Silence is the language of God, all else is poor translation.Attributed to Rumi
I just returned from a five-day rafting expedition on the Yampa River–the last wild tributary of the Colorado river. From 7:30 Wednesday morning to 3:00 Sunday afternoon, no one in our small group of friends, family, and guides had access to phone or internet whatsoever. We saw no motorized vehicles, had no access to electricity, no human-made structures, and saw almost no one else outside our group (permits to the area are extremely limited). On the fourth day, during the last few miles before we reached the confluence between the Yampa and the Green River, we rafted in total silence along mostly-flat water.
It was pure magic. While I worried we’d all suffer from screen-withdrawals (I was in the middle of some big professional transitions, and my kids definitely love their screens) and that my kids wouldn’t be sufficiently entertained in the low-tech environment, we very quickly (and gratefully) adapted to “River Time.” Sitting in wonder as we passed through skyscraper cliffs with geological layers telling us the history of the (more-than-6000-years-old) Earth, skipping stones and making shadow puppets at campsites, admiring fossils and wildflowers in the desert landscape, and just “being” in a way that we’ve never done as a family.
I didn’t think much about God or theology or religion while we were gone–I didn’t think much about anything. Honestly, it was as if we were existing in a different part of our brains than where we live during our regular lives. Instead, I just experienced God and being in relationship with other people and the earth.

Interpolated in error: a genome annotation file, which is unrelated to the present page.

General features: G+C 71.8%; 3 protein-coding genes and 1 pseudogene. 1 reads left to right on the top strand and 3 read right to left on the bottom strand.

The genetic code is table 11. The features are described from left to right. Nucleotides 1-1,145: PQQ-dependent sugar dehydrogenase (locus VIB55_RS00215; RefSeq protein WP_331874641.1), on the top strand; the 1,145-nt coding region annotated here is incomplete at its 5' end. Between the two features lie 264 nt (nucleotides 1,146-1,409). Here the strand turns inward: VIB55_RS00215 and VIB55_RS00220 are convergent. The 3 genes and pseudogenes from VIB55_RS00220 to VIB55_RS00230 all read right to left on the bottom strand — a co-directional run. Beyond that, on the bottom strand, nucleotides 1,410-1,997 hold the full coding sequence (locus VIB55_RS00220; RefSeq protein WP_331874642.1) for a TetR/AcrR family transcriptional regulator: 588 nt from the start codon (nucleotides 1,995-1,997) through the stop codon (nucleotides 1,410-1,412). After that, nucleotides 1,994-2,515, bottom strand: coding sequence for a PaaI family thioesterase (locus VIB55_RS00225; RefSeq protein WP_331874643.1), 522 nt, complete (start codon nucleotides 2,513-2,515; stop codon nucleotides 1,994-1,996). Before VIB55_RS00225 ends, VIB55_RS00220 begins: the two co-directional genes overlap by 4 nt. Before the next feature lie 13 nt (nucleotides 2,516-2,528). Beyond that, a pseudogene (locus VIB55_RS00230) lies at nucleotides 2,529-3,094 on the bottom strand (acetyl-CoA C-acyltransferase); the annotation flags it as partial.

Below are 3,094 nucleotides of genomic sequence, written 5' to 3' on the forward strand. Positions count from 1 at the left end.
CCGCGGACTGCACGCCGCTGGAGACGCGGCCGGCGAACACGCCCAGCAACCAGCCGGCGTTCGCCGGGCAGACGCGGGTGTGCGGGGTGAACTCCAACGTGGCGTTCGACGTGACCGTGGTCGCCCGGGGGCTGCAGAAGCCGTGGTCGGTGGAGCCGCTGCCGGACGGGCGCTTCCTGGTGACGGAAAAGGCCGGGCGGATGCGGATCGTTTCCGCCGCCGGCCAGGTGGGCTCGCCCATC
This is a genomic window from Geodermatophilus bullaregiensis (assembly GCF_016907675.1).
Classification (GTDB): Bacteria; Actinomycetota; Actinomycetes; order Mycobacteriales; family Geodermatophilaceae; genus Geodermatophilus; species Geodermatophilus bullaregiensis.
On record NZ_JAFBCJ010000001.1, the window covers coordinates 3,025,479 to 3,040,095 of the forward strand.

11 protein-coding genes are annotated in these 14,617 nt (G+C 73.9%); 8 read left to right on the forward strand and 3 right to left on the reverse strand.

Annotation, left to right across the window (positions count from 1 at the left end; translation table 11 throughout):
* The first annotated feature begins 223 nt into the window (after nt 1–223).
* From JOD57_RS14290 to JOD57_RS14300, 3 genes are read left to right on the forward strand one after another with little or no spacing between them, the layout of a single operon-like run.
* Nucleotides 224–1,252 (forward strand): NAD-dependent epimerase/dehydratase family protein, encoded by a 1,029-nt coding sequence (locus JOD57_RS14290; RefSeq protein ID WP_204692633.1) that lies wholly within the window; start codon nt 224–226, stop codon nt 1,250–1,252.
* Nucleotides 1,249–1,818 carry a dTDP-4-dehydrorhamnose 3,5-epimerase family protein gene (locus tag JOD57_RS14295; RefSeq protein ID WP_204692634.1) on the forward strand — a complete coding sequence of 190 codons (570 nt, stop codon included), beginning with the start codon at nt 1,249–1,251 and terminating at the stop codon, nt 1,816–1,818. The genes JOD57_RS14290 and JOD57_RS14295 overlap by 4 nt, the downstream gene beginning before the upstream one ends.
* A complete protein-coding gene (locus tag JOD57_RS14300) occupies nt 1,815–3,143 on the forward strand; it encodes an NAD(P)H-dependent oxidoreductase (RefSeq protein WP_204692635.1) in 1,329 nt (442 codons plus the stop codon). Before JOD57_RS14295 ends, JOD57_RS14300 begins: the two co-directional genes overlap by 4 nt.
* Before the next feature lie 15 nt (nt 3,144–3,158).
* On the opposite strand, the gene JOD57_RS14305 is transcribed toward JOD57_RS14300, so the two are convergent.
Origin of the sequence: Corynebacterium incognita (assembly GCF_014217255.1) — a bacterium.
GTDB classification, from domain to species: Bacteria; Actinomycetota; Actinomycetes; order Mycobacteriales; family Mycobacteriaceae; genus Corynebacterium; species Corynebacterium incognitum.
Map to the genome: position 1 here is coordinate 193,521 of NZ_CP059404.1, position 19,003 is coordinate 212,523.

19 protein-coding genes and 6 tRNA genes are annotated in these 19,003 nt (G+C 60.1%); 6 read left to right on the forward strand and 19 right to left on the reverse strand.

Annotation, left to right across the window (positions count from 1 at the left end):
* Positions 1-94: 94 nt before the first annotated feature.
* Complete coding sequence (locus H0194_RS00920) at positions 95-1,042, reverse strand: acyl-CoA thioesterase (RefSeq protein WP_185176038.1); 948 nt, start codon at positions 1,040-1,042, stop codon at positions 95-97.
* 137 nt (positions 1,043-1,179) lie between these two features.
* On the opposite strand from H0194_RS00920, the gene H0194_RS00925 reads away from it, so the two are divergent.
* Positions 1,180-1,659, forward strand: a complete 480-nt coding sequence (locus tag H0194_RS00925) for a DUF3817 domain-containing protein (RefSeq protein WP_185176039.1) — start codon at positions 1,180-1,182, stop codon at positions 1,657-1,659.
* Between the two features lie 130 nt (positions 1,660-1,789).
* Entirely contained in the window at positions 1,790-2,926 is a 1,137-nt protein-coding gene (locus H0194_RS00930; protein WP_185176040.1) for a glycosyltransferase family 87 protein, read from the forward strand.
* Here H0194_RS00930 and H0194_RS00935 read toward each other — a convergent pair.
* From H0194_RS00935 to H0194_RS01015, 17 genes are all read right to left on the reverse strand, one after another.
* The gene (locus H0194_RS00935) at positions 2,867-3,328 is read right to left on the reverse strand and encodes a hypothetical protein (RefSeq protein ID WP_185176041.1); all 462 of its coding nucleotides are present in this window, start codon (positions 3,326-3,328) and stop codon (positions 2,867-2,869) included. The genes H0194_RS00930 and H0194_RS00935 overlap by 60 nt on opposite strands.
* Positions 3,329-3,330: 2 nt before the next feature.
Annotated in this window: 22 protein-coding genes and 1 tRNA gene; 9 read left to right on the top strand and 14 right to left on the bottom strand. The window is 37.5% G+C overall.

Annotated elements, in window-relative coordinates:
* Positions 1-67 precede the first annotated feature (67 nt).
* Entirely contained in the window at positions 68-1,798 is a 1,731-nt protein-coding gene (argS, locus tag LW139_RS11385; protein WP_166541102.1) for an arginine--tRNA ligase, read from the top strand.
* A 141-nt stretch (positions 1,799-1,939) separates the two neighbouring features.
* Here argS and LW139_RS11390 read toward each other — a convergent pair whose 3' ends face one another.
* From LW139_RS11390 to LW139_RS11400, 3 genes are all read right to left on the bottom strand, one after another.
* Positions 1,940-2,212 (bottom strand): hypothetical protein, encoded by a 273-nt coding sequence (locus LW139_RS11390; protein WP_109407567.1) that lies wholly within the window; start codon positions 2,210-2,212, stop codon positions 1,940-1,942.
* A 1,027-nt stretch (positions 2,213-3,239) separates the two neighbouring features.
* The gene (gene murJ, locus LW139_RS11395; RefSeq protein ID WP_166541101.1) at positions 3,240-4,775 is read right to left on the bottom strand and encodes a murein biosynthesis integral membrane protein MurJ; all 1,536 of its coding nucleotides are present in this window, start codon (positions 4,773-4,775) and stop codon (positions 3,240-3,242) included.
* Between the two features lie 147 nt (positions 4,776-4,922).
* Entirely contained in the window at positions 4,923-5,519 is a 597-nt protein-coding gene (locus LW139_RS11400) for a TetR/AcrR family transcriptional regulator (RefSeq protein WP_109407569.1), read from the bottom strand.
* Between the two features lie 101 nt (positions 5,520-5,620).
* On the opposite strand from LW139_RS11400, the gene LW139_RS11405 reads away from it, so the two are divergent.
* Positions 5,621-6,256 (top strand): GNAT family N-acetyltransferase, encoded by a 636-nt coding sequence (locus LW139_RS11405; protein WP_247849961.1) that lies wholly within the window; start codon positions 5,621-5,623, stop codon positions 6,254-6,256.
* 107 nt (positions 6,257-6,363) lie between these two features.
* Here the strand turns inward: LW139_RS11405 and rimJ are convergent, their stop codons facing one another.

Of course, now that I’m back, I’m in my thinking brain again (although trying to carve out space for “River Time” in my daily life). So I’m thinking about how experiencing God is so much more enlightening, and true, than talking about or describing God. As in the quote from above, “Silence is the language of God. All else is poor translation.”
At the same time, there’s certainly value in talking about God. As limited as language can be, it’s still an incredible gift we humans have to communicate with one another. As I’ve considered and written posts like this, this, this, and this, I’ve become increasingly convinced that our language and theology really, really matters. If we get it wrong–usually because we impose our limited understandings, with all their biases and prejudices and smallness, on God–we can alienate ourselves from God and corrupt our relationships with the earth and other people. When we get it a little more right (never perfect), it can strengthen our relationship with God and help us live in right relationship with the earth and other people.
I’ve described some of these concepts in the posts linked above. I saw one more this morning that struck me as a great example of how significant one mistranslation could be in shaping our entire relationship with God and others. From a footnote in Marcus Borg’s The God We Never Knew (yes, I read ALL of Borg’s footnotes) discussing the way God is often imaged as a monarch who has “mercy” for His subjects:
“This can be seen in a common English usage: first, to be merciful implies a situation of wrongdoing (one is merciful to somebody to whom one has the right to be otherwise); second, it implies a relationship of superior to subordinate. The BIble sometimes uses the term mercy or merciful in this sense, but sometimes the underlying Hebrew and Greek would be better represented in English by compassion or compassionate.”